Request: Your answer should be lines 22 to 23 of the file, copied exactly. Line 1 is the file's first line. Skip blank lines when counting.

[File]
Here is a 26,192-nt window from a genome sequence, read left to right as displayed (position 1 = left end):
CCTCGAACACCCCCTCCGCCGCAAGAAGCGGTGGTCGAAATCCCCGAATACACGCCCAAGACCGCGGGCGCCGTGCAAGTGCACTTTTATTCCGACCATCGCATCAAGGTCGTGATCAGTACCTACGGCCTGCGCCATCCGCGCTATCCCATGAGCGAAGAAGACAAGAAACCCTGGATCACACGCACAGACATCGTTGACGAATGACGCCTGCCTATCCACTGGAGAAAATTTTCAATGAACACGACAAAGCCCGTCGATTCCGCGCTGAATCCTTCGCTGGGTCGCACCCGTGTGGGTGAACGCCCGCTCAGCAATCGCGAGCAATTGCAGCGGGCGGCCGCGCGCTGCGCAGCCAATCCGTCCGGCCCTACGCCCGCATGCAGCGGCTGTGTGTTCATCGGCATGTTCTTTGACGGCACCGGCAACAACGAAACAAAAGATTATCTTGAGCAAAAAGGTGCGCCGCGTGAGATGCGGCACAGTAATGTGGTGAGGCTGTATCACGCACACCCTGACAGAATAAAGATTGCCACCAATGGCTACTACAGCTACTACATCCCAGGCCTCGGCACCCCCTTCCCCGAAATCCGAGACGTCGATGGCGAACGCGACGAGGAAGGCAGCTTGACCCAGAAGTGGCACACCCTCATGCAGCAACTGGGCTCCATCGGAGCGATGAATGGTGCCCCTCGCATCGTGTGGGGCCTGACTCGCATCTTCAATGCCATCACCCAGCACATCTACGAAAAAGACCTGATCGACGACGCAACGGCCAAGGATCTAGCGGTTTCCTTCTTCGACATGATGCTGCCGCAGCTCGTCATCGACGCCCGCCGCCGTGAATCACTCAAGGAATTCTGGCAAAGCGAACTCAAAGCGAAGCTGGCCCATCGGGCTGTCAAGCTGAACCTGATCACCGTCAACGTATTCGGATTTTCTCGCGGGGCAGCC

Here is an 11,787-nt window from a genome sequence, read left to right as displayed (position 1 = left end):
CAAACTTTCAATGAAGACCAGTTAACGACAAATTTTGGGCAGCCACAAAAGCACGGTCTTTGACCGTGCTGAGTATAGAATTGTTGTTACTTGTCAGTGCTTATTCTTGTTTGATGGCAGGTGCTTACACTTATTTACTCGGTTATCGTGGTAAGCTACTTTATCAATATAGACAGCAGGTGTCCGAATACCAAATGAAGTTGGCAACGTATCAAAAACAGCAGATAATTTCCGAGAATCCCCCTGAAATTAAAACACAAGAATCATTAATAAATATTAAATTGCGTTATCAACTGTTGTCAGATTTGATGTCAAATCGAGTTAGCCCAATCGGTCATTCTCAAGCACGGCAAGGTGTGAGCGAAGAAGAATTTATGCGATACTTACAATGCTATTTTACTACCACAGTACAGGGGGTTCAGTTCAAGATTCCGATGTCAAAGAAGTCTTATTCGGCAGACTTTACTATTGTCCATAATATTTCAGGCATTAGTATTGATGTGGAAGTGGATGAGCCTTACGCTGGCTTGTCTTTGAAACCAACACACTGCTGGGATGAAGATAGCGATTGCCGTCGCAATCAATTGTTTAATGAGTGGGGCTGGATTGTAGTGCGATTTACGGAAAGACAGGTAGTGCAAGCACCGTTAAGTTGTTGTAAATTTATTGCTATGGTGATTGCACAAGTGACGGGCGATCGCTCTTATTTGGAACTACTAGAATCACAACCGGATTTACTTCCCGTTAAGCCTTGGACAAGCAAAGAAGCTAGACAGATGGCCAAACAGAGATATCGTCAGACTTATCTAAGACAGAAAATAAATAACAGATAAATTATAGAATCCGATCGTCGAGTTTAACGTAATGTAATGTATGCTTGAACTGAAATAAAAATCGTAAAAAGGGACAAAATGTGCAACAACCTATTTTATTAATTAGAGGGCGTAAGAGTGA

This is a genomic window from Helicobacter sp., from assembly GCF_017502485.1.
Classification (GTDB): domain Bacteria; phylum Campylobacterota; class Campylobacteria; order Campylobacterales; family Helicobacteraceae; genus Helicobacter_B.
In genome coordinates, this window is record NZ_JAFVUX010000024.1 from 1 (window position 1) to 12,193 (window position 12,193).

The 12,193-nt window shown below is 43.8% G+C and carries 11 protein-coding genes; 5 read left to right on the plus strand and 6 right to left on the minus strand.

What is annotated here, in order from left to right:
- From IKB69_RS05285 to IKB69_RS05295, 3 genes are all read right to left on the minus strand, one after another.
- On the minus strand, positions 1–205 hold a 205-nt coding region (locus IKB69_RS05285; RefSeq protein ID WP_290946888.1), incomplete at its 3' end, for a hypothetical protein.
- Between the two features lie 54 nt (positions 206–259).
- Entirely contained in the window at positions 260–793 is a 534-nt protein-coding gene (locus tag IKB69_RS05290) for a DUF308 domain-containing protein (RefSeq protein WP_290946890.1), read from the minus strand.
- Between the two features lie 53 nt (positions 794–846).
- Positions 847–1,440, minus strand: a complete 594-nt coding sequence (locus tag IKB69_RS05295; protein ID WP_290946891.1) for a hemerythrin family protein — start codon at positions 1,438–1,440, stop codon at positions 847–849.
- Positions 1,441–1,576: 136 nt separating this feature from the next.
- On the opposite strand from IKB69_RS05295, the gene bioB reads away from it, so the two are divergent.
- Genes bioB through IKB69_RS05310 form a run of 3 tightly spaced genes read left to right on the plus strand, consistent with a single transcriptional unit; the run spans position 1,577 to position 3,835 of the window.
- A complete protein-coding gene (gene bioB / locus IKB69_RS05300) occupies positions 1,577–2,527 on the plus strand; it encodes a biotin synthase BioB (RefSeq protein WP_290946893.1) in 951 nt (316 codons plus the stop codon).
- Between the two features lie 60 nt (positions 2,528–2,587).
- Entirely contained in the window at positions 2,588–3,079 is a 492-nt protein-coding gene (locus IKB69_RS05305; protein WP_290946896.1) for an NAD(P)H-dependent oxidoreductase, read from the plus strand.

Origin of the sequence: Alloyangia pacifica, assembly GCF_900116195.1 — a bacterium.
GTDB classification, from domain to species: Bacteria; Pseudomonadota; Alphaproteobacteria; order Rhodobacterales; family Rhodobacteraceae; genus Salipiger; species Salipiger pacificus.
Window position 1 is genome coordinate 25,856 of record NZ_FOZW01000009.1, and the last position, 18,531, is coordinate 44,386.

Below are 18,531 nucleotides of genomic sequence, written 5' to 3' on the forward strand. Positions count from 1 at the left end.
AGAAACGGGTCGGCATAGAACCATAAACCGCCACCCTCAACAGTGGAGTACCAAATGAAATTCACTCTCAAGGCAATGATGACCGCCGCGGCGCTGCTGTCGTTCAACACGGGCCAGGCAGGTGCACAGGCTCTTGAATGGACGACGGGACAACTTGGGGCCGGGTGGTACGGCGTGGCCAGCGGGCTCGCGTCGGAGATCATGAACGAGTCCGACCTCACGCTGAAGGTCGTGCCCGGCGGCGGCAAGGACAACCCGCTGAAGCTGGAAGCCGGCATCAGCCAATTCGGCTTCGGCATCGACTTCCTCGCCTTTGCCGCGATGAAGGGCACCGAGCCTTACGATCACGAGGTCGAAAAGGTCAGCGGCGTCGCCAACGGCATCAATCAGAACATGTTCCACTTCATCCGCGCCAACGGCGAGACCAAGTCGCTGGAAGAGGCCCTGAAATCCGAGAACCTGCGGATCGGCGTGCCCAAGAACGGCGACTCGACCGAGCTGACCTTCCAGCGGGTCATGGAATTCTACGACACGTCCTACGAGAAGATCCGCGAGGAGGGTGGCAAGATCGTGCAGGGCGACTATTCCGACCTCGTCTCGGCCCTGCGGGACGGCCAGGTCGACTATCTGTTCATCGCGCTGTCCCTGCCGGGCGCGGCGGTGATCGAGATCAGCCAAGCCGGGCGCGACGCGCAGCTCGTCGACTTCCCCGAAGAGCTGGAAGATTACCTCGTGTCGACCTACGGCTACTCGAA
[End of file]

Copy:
Origin of the sequence: Alloyangia pacifica, assembly GCF_900116195.1 — a bacterium.
GTDB classification, from domain to species: Bacteria; Pseudomonadota; Alphaproteobacteria; order Rhodobacterales; family Rhodobacteraceae; genus Salipiger; species Salipiger pacificus.